Recurrent airway obstruction (RAO) is the most recent name given to a common, chronic equine respiratory condition. In RAO the small airways in the lung become hypersensitive to allergens, spasm and constrict, and become blocked by mucus.
RAO is poorly understood, but is allergic in nature. Molds and dusts primarily found in hay cause a chronic inflammatory response deep in the lungs. Over time, inflammatory cells and scarring surround and infiltrate the delicate respiratory surfaces and thicken the small airways. Airways constrict, and mucus plugs and obstructs the airways. Scarring reduces the normal compliance of the lung tissue, preventing normal air movement and inflation. Severe episodes brought on by extra exposure to allergens may cause life-threatening respiratory distress.
This chronic process often results in asthma-like signs: rapid or difficult breathing, coughing and exercise intolerance. Severely affected horses become thin from the increased effort required to breathe.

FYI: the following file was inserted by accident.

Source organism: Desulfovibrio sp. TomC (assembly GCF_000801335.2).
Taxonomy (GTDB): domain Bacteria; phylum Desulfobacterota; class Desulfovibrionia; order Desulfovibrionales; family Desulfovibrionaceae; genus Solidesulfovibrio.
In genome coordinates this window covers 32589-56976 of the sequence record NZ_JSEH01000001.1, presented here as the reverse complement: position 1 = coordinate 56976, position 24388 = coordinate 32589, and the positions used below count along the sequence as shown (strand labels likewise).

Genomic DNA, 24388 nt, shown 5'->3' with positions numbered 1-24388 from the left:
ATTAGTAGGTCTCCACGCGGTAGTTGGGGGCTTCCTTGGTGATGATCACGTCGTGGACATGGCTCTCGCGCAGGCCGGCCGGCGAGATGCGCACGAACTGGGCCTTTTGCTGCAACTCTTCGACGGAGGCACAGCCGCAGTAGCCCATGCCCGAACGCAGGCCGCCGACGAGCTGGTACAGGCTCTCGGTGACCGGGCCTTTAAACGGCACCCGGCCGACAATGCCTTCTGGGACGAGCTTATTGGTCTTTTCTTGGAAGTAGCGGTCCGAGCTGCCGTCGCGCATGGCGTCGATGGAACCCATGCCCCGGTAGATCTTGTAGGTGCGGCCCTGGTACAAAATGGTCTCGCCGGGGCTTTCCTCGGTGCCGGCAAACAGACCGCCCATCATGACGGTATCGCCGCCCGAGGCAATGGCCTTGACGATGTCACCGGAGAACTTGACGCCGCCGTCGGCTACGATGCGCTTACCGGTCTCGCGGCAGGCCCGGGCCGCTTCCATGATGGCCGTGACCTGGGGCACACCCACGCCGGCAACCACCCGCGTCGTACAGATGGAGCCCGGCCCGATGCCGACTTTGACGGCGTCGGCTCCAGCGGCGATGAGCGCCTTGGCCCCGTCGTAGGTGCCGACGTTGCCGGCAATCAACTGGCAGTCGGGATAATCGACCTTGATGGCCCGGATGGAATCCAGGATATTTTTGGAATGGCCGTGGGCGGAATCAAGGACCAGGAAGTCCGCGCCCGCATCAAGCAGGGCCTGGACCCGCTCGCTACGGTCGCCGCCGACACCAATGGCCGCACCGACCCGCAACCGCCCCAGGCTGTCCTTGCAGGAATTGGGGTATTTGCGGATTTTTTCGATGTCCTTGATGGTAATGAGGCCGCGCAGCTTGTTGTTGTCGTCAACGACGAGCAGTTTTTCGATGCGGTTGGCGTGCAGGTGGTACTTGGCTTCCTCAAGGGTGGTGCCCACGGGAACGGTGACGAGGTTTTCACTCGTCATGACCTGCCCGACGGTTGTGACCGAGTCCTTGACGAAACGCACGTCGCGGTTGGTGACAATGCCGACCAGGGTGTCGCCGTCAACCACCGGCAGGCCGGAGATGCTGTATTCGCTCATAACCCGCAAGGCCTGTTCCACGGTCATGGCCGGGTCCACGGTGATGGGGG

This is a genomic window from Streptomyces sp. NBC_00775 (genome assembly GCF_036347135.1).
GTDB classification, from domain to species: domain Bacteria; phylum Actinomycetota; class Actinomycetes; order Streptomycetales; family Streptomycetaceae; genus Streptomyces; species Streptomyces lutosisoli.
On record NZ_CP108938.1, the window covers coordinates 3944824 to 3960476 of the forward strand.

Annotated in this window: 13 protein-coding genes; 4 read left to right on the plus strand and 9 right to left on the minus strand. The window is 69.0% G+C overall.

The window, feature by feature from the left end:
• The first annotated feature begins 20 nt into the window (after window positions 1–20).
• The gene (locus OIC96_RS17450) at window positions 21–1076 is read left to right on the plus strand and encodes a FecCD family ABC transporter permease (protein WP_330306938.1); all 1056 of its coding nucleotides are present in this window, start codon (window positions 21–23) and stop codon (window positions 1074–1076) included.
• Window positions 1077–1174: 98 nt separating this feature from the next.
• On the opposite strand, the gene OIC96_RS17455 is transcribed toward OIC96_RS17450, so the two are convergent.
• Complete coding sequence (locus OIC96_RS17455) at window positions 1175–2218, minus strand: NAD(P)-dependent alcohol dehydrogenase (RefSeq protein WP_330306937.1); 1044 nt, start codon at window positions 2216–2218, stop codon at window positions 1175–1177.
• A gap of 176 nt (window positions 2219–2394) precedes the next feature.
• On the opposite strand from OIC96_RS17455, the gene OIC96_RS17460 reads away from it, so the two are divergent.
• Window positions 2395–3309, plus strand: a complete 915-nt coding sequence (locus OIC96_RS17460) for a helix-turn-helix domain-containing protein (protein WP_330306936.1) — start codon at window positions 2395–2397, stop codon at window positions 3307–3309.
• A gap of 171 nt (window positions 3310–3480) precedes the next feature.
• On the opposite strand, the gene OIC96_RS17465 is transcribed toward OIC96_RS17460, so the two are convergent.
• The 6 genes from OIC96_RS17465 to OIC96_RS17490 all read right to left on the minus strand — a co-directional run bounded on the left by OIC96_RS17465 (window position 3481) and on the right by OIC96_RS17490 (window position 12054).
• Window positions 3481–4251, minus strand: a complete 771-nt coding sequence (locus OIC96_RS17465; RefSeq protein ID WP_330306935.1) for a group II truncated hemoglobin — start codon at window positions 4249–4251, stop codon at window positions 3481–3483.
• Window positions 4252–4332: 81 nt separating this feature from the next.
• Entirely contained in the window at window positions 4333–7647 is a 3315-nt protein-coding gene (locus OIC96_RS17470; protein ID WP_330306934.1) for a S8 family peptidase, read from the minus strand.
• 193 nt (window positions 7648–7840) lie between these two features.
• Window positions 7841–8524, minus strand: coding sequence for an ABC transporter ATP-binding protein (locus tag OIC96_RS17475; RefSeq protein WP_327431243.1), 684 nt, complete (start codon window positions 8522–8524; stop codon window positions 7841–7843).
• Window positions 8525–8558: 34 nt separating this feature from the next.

Some become depressed and may have a poor appetite. The classic heave line seen in horses with RAO is the overgrowth of the abdominal muscle, which is caused by excessive abdominal exertion needed to breathe.
RAO occurs worldwide in horses fed hay. In the U.S. it most commonly occurs in the Northeast and Midwest.
Diagnosis in moderate and severe cases is often evident on veterinary physical examination. In more subtle cases, the use of a re-breathing bag may be helpful for a vet to hear the characteristic respiratory noises. Additional diagnostic tests rely on sampling and analysis of the respiratory secretions from within the small airways, BAL and Trans-tracheal aspirate.
The most important aspect of treatment is management change. Airborne dusts and allergens must be reduced in the environment. This may require pelleted feeds or soaking of hay. Steroids, inhaled, injected and oral, may have value in treatment but will not work if the environment is not changed to reduce inhaled allergens.
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Prognosis & Relevant Factors
The prognosis in mild cases is fair, but management may require long term medication and major management changes. Severely affected horses have a poor prognosis.
RAO tends to recur, and it will recur if horses are fed dusty hay or stabled in environments that trigger this condition.
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